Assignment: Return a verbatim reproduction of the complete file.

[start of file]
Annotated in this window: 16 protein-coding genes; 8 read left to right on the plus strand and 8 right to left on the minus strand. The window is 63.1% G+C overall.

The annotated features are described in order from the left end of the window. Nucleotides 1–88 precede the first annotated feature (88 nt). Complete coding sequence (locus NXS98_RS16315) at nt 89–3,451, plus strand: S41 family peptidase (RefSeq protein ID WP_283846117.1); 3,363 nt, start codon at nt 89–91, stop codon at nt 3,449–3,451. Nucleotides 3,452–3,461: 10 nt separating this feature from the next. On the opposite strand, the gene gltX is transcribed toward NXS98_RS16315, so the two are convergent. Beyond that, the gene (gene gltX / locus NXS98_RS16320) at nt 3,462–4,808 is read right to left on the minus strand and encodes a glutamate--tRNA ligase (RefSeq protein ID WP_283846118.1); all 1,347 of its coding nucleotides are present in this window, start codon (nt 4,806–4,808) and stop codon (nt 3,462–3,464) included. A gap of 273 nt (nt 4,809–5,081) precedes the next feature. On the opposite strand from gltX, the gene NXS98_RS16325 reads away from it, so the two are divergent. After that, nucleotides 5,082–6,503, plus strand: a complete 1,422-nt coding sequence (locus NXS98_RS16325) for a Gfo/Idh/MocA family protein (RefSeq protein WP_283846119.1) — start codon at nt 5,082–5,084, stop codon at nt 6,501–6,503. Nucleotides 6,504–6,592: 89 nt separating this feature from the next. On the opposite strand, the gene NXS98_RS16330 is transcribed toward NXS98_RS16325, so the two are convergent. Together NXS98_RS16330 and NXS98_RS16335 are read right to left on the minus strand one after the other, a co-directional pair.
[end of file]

Annotated in this window: 16 protein-coding genes; 8 read left to right on the plus strand and 8 right to left on the minus strand. The window is 63.1% G+C overall.

The annotated features are described in order from the left end of the window. Nucleotides 1–88 precede the first annotated feature (88 nt). Complete coding sequence (locus NXS98_RS16315) at nt 89–3,451, plus strand: S41 family peptidase (RefSeq protein ID WP_283846117.1); 3,363 nt, start codon at nt 89–91, stop codon at nt 3,449–3,451. Nucleotides 3,452–3,461: 10 nt separating this feature from the next. On the opposite strand, the gene gltX is transcribed toward NXS98_RS16315, so the two are convergent. Beyond that, the gene (gene gltX / locus NXS98_RS16320) at nt 3,462–4,808 is read right to left on the minus strand and encodes a glutamate--tRNA ligase (RefSeq protein ID WP_283846118.1); all 1,347 of its coding nucleotides are present in this window, start codon (nt 4,806–4,808) and stop codon (nt 3,462–3,464) included. A gap of 273 nt (nt 4,809–5,081) precedes the next feature. On the opposite strand from gltX, the gene NXS98_RS16325 reads away from it, so the two are divergent. After that, nucleotides 5,082–6,503, plus strand: a complete 1,422-nt coding sequence (locus NXS98_RS16325) for a Gfo/Idh/MocA family protein (RefSeq protein WP_283846119.1) — start codon at nt 5,082–5,084, stop codon at nt 6,501–6,503. Nucleotides 6,504–6,592: 89 nt separating this feature from the next. On the opposite strand, the gene NXS98_RS16330 is transcribed toward NXS98_RS16325, so the two are convergent. Together NXS98_RS16330 and NXS98_RS16335 are read right to left on the minus strand one after the other, a co-directional pair.